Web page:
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Blu-ray Review Dave Blu-ray Review

Discussion in 'Blu-ray and UHD' started by Cameron Yee, Sep 24, 2012.

  1. Cameron Yee

    Cameron Yee Executive Producer
    Reviewer

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    “Dave,” Director Ivan Reitman’s winning political fairy tale, debuts on Blu-ray just in time for the election year. The high definition presentation shows some room for improvement, as does its special features package, though DVD owners should find the Blu-ray a satisfactory upgrade given its inevitable bargain bin pricing.



    [​IMG]

    Dave


    Release Date: September 25, 2012
    Studio: Warner Home Video
    Packaging/Materials: Blu-ray EcoBox
    Year: 1993
    Rating: PG-13
    Running Time: 1:49:53
    MSRP: $19.98







    THE FEATURE

    SPECIAL FEATURES



    Video

    AVC: 1080p high definition 1.85:1

    Standard definition



    Audio

    DTS-HD Master Audio: English 2.0 / Dolby Digital: German 2.0, Castellano 2.0, Spanish 2.0, Portuguese 2.0

    Stereo



    Subtitles

    English SDH, French, German SDH, Castellano, Spanish, Portuguese

    Various





    The Feature: 4/5


    Temp agency owner and sometime POTUS impersonator Dave Kovic (Kevin Kline) lands the ultimate gig when the White House hires him to double for President Bill Mitchell (also Kevin Kline) while he’s busy with one of his secretaries (a fresh faced Laura Linney). When Mitchell suffers a debilitating stroke from his extra-curricular activity, Dave is called on by Chief of Staff Bob Alexander (Frank Langella) and Press Secretary Alan Reed (Kevin Dunn) to continue the illusion for a little while longer. They excuse their deceit by citing national security interests, but it’s really Alexander’s megalomania and appetite for power that drives the conspiracy. Though Dave is a willing participant at first, his inherent goodness and idealism eventually put him at odds with the venomous Alexander, and the Presidency begins to show a strength and vitality most thought impossible. The fundamental change in both the man and the office also draws the attention of Mitchell’s long estranged First Lady, Ellen (Sigourney Weaver), who not only sees through the ruse but eventually is touched by the man playing the part. Once the truth comes out, the two will join forces to bring trust and integrity back to the Office of the Presidency, and, in the process, their own personal lives.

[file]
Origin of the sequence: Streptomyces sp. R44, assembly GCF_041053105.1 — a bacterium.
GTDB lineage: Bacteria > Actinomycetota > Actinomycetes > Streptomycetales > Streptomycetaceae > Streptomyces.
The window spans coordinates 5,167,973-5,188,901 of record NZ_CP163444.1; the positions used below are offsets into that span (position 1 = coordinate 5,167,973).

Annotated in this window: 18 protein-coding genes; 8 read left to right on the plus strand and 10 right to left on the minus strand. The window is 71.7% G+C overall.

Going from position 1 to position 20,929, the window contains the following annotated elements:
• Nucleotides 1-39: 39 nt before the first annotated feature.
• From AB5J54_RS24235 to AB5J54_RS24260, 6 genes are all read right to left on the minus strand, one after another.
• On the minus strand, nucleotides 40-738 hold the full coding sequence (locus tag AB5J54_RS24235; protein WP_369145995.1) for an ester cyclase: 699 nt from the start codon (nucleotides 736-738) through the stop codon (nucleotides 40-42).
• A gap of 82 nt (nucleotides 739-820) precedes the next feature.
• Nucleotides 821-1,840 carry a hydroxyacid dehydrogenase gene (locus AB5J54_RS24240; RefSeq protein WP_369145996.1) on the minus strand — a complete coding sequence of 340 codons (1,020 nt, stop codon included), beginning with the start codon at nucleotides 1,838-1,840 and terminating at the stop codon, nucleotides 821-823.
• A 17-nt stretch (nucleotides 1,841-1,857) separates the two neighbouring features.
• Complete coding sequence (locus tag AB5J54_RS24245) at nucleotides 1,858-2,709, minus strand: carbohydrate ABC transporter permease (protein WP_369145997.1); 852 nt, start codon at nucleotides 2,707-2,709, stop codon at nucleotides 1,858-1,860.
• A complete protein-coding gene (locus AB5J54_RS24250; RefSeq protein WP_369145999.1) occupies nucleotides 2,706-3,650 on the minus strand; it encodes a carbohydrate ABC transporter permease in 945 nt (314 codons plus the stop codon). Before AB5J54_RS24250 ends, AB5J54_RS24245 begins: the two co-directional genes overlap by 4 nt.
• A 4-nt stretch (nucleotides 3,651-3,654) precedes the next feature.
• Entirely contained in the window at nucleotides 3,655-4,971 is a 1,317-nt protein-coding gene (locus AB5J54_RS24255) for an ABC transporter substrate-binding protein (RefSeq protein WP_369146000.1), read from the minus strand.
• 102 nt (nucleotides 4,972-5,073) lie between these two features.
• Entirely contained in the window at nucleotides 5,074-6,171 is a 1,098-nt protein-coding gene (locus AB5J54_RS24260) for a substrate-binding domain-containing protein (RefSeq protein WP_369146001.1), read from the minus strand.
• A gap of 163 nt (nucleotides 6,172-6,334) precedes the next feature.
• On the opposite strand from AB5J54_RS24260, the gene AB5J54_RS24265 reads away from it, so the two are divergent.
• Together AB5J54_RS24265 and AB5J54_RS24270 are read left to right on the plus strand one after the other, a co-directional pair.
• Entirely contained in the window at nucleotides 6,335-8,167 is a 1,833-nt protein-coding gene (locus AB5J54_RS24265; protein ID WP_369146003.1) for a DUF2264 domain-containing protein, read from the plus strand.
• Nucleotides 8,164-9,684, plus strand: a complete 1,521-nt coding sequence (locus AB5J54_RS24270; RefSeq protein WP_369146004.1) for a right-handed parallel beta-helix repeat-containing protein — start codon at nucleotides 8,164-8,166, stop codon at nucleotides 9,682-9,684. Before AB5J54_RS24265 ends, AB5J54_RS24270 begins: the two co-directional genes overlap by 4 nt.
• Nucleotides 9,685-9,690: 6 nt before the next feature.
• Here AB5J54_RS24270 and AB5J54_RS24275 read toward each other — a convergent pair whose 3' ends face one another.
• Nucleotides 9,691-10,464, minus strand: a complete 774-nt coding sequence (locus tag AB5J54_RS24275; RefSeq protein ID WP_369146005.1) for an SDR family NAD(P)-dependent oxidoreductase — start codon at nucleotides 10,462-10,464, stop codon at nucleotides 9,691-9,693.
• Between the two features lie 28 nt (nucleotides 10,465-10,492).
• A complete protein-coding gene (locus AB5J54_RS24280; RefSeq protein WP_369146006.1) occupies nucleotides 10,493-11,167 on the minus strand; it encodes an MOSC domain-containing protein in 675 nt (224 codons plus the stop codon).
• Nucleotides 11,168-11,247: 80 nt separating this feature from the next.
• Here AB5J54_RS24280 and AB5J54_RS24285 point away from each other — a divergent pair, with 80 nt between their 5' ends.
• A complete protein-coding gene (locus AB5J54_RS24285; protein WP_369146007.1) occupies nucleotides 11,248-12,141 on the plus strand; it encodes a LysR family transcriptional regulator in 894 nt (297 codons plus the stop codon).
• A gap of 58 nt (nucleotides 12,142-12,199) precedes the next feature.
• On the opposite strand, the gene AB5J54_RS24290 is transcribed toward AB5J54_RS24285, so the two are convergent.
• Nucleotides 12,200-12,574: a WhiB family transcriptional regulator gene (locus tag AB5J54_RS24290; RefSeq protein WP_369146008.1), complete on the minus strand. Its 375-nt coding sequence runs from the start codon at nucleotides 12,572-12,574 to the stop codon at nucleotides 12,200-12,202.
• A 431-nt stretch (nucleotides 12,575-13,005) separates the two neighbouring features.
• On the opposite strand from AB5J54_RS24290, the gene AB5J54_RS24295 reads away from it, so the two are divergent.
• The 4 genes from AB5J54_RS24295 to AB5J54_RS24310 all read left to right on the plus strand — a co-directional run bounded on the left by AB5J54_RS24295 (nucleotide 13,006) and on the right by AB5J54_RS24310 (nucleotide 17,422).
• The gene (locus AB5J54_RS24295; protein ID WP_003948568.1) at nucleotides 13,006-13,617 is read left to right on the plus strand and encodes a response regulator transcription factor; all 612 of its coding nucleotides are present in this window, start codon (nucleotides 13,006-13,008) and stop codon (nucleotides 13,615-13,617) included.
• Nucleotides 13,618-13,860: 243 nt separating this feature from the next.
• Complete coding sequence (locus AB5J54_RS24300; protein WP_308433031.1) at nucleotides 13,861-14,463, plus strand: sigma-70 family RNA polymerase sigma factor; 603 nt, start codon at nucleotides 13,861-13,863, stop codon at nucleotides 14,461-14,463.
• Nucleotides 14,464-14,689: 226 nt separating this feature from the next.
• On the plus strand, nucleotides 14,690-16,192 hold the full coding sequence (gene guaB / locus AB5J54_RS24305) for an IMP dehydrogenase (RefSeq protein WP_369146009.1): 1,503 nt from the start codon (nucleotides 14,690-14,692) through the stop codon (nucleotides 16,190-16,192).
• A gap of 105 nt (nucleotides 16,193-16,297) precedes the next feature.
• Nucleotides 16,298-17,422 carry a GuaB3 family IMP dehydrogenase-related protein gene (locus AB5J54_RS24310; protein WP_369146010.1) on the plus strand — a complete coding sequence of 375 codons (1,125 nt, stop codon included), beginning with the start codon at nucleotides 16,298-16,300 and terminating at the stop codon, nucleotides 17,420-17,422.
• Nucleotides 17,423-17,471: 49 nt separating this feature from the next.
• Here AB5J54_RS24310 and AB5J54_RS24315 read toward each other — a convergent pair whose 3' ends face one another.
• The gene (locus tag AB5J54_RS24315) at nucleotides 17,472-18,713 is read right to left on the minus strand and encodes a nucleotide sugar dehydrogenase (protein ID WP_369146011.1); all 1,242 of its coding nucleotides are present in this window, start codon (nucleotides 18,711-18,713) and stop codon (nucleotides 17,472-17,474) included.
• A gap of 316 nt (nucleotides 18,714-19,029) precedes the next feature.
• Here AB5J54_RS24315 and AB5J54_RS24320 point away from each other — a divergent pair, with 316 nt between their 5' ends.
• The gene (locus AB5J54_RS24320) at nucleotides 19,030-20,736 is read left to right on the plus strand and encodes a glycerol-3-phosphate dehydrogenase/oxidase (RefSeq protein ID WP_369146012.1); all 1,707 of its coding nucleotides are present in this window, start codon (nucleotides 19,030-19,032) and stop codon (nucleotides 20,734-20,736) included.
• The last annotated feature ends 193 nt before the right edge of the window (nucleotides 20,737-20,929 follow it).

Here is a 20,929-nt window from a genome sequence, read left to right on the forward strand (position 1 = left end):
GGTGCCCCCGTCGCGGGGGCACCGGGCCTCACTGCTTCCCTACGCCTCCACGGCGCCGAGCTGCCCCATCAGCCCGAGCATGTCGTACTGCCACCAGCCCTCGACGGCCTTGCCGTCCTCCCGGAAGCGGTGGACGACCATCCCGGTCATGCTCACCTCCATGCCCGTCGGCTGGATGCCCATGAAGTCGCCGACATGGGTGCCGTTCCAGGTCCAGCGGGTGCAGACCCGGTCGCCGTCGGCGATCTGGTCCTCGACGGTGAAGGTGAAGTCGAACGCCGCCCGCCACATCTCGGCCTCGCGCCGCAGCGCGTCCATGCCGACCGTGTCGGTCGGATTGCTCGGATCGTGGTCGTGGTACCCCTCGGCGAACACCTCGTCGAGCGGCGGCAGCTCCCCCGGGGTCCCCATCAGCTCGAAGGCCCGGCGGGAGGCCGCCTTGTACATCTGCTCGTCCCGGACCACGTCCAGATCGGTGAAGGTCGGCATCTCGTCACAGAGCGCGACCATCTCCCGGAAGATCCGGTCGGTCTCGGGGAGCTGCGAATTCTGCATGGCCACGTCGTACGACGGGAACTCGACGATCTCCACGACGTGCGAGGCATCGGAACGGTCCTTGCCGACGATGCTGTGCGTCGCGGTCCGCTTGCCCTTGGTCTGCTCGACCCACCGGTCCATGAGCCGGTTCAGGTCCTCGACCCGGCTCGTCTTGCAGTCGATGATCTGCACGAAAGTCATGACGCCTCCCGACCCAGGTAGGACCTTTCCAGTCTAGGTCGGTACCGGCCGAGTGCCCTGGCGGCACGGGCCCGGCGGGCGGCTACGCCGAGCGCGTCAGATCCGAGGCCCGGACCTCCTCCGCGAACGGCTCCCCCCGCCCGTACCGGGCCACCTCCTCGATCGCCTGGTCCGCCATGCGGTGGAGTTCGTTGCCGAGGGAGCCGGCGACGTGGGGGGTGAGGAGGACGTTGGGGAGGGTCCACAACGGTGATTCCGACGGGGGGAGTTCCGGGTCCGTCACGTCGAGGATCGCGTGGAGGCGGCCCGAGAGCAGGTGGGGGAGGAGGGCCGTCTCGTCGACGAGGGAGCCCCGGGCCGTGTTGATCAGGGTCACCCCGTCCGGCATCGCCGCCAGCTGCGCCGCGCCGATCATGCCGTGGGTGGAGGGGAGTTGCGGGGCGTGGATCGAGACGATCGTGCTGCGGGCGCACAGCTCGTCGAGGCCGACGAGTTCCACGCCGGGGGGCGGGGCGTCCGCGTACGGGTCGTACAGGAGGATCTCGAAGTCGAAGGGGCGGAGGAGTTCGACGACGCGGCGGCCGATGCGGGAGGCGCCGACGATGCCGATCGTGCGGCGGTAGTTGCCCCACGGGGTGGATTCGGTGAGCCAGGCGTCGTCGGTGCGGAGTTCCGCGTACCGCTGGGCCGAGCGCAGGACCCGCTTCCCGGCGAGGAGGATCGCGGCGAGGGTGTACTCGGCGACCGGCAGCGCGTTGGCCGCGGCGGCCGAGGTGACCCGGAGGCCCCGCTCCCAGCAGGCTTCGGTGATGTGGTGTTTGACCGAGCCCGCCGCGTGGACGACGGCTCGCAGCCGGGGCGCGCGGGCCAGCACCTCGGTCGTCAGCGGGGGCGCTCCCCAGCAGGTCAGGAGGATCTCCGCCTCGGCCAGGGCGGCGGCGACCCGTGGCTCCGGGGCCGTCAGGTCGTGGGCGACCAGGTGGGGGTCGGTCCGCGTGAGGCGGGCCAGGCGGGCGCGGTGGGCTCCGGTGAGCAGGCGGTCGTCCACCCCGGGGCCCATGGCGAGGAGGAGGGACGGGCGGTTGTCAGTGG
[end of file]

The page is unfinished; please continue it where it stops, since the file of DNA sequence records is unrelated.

With its Blu-ray debut coinciding with the election year, director Ivan Reitman’s “Dave” is American political fantasy at its most charismatic, providing a dose of idealism to counteract the cynicism that tends to dominate politics in general. Telling a sort of “Prince and the Pauper” tale (but largely minus the prince), the film features charming performances from both Kline and Weaver, with Langella turning in an understated but no less chilling performance as the requisite evil politician, eventually undone by goodness. The film’s narrative arc offers few surprises, but then fairy tales seldom do; drawing inspiration from the genre, “Dave” ultimately appeals to the hope in our hearts more than the reason in our heads. Though part of us may scoff at the film’s unapologetic political idealism, no doubt we’d readily embrace it if we came face-to-face with such promise in the real world.


    Video Quality: 3.5/5